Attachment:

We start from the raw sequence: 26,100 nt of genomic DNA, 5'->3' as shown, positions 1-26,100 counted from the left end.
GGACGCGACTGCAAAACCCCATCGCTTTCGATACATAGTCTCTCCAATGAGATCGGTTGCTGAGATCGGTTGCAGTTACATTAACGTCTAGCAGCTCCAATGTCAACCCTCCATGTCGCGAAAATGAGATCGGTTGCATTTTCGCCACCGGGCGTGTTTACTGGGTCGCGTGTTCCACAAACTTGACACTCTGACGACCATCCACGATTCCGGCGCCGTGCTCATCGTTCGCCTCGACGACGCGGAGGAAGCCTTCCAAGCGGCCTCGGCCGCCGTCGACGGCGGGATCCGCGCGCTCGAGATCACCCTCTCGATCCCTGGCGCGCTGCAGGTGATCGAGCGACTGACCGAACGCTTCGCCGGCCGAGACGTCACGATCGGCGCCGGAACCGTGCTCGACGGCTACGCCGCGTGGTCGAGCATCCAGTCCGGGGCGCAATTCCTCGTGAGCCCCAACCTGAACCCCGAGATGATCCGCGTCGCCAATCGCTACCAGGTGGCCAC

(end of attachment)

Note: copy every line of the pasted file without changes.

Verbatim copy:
We start from the raw sequence: 26,100 nt of genomic DNA, 5'->3' as shown, positions 1-26,100 counted from the left end.
GGACGCGACTGCAAAACCCCATCGCTTTCGATACATAGTCTCTCCAATGAGATCGGTTGCTGAGATCGGTTGCAGTTACATTAACGTCTAGCAGCTCCAATGTCAACCCTCCATGTCGCGAAAATGAGATCGGTTGCATTTTCGCCACCGGGCGTGTTTACTGGGTCGCGTGTTCCACAAACTTGACACTCTGACGACCATCCACGATTCCGGCGCCGTGCTCATCGTTCGCCTCGACGACGCGGAGGAAGCCTTCCAAGCGGCCTCGGCCGCCGTCGACGGCGGGATCCGCGCGCTCGAGATCACCCTCTCGATCCCTGGCGCGCTGCAGGTGATCGAGCGACTGACCGAACGCTTCGCCGGCCGAGACGTCACGATCGGCGCCGGAACCGTGCTCGACGGCTACGCCGCGTGGTCGAGCATCCAGTCCGGGGCGCAATTCCTCGTGAGCCCCAACCTGAACCCCGAGATGATCCGCGTCGCCAATCGCTACCAGGTGGCCAC